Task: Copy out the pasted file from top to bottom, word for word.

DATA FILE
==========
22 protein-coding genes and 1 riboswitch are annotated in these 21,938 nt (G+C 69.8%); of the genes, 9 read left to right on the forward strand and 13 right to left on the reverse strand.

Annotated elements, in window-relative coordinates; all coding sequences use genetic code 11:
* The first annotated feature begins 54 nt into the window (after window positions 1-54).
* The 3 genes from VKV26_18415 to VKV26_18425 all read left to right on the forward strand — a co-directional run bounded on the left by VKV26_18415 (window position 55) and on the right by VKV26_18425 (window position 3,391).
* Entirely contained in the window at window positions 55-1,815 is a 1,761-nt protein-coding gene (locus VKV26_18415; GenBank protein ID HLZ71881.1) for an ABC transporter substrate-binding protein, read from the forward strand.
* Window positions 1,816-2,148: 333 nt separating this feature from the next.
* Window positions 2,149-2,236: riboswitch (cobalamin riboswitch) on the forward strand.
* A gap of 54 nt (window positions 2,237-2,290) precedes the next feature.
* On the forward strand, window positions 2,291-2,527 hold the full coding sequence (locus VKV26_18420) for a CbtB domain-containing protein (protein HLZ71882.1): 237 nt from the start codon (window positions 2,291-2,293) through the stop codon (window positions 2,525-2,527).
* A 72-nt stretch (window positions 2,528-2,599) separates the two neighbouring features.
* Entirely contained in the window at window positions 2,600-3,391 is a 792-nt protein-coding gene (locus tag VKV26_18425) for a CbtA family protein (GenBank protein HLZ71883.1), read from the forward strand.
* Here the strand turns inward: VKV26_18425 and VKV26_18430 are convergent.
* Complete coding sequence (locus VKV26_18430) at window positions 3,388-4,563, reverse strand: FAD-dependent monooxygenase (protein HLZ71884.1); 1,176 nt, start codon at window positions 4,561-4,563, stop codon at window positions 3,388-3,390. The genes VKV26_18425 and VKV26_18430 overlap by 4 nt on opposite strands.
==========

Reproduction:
22 protein-coding genes and 1 riboswitch are annotated in these 21,938 nt (G+C 69.8%); of the genes, 9 read left to right on the forward strand and 13 right to left on the reverse strand.

Annotated elements, in window-relative coordinates; all coding sequences use genetic code 11:
* The first annotated feature begins 54 nt into the window (after window positions 1-54).
* The 3 genes from VKV26_18415 to VKV26_18425 all read left to right on the forward strand — a co-directional run bounded on the left by VKV26_18415 (window position 55) and on the right by VKV26_18425 (window position 3,391).
* Entirely contained in the window at window positions 55-1,815 is a 1,761-nt protein-coding gene (locus VKV26_18415; GenBank protein ID HLZ71881.1) for an ABC transporter substrate-binding protein, read from the forward strand.
* Window positions 1,816-2,148: 333 nt separating this feature from the next.
* Window positions 2,149-2,236: riboswitch (cobalamin riboswitch) on the forward strand.
* A gap of 54 nt (window positions 2,237-2,290) precedes the next feature.
* On the forward strand, window positions 2,291-2,527 hold the full coding sequence (locus VKV26_18420) for a CbtB domain-containing protein (protein HLZ71882.1): 237 nt from the start codon (window positions 2,291-2,293) through the stop codon (window positions 2,525-2,527).
* A 72-nt stretch (window positions 2,528-2,599) separates the two neighbouring features.
* Entirely contained in the window at window positions 2,600-3,391 is a 792-nt protein-coding gene (locus tag VKV26_18425) for a CbtA family protein (GenBank protein HLZ71883.1), read from the forward strand.
* Here the strand turns inward: VKV26_18425 and VKV26_18430 are convergent.
* Complete coding sequence (locus VKV26_18430) at window positions 3,388-4,563, reverse strand: FAD-dependent monooxygenase (protein HLZ71884.1); 1,176 nt, start codon at window positions 4,561-4,563, stop codon at window positions 3,388-3,390. The genes VKV26_18425 and VKV26_18430 overlap by 4 nt on opposite strands.